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postheadericon Oval talk: firing wasps good for england

Oval Talk: Firing Wasps good for England

For what it’s worth, OT had the Tigers down to win at Adams Park, such has been the champions’ form since the return of their England internationals and the return to fitness of playmaker Toby Flood. That they did not show how Tony Hanks has turned things around at Wasps after their struggles in the league last season when they lost seven of their first 10 games. Fifth place, just a point off the top four with a game in hand, is not a bad place for Hanks’s side to be midway through the season, and probably one they would have settled for at the start of the campaign.

But more importantly for OT are the portents Wasps’ form could have for England in the 2009-10 Six Nations and, a little further down the line, the 2011 World Cup. A strong Wasps team is important for England: not just because they have some of the most talented players in the Premiership, but also because of their approach to the game. In an ideal world where all players were fit, it is conceivable that Wasps could provide up to eight players to England’s matchday squad for their opening Six Nations clash with Wales on February 6. Clearly, that will not be the case. Phil Vickery, Tom Rees and Jason Hobson will still be recovering from injury, while England’s selectors have not yet seen the light when it comes to hooker Rob Webber and scrum-half Joe Simpson, or managed the international careers of Danny Cipriani and Tom Varndell with any degree of skill.

But there is every chance that Simon Shaw, Joe Worsley, Paul Sackey (pictured) and Tim Payne will be involved in one form or another against Wales, and the number of Wasps representatives could increase by the end of the championship if they continue their form and the recuperation of their injured players goes well. At their best, Wasps bring an attacking approach to the Premiership that few teams have been able to match over the past few seasons (with the obvious exception of 2008-09) and a return to those heights can only be a good thing for England. The 10-12 axis of Jonny Wilkinson and Shane Geraghty was one of the most disappointing aspects of England’s autumn campaign.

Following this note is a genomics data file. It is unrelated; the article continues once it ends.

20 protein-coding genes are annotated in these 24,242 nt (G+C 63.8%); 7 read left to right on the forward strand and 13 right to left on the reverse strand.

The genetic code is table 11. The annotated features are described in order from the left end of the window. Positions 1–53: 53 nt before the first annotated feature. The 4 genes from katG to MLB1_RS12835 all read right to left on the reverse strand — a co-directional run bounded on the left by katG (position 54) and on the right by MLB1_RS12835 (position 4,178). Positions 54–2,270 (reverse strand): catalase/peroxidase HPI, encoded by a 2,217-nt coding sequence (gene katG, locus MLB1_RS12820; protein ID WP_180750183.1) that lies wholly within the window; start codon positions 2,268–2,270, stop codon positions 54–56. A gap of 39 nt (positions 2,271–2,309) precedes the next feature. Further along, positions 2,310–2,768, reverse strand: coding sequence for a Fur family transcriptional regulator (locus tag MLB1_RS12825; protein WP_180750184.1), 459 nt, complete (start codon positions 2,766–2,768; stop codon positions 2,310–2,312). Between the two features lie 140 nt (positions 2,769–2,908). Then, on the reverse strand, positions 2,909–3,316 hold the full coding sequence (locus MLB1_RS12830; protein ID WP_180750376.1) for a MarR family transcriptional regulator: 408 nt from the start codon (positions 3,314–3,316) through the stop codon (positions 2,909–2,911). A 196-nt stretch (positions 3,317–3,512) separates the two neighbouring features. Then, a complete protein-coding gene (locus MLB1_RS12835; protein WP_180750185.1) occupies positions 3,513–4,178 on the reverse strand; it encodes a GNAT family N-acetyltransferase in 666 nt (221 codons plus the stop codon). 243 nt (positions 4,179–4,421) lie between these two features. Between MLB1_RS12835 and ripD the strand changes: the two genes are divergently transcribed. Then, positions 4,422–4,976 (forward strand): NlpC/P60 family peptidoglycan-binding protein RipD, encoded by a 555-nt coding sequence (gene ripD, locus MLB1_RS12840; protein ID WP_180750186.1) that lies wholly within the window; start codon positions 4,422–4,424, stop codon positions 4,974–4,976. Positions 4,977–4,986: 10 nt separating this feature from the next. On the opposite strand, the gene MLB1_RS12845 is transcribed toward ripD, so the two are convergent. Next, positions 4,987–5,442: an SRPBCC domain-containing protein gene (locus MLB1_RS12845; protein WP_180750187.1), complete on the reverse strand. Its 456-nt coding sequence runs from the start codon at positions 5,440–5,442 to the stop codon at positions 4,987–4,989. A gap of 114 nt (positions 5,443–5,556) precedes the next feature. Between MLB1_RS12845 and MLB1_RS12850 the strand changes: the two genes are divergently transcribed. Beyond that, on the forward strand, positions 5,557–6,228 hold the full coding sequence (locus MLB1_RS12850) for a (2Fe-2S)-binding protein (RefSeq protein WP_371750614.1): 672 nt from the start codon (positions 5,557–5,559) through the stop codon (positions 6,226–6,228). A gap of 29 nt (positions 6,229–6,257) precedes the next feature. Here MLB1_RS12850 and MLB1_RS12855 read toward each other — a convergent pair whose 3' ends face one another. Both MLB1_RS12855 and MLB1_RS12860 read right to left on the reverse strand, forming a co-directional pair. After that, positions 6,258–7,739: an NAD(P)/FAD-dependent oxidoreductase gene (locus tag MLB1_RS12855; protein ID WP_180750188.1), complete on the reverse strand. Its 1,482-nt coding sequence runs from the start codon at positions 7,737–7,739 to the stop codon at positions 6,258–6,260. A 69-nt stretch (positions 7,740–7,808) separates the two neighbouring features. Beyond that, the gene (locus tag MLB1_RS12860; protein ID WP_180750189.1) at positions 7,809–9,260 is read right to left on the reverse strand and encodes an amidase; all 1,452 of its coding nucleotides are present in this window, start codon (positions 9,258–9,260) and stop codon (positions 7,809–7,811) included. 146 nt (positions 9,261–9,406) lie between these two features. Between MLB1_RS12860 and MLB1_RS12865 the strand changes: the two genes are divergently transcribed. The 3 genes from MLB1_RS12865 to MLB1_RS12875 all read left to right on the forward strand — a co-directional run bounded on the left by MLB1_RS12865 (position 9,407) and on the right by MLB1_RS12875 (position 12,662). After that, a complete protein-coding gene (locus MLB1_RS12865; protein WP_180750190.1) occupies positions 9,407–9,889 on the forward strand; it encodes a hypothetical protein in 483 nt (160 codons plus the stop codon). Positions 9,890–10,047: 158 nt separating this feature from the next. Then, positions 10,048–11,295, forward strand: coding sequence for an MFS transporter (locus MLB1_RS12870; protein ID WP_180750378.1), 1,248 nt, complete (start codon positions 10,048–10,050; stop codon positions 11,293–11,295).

It promised so much, but patently failed to deliver. Can anyone remember one moment when the two combined to great effect? Okay, so it was a new combination and they were up against the likes of world beaters Dan Carter, Matt Giteau and Ma’a Nonu, but there was a strong sense the England management had tried to crowbar two fly-halves into their backline. So what better time for Flood to be showing his full array of skills for Leicester? OT has never been convinced of Flood’s international credentials, but he’s made a big difference at Welford Road since his return from injury and – this could be crucial – is comfortable taking a flat ball.

The problem is that Flood also plays fly-half for his club, which leaves England with three decent stand-offs and a lack of a proven international inside centre – until, that is, Riki Flutey is available again. Inside centre has been a problem position for England since the retirement of Will Greenwood and, to a lesser degree, Mike Catt and much now relies on Flutey’s ability to add much-needed direction to their backline. OT would go so far as to say that England’s chances of a decent Six Nations now rest firmly on the shoulders of the Brive centre. Euro sport.

For Six nations Hospitality please visit: England V Ireland Hospitality , England V Wales Hospitality , Ireland V Italy Hospitality

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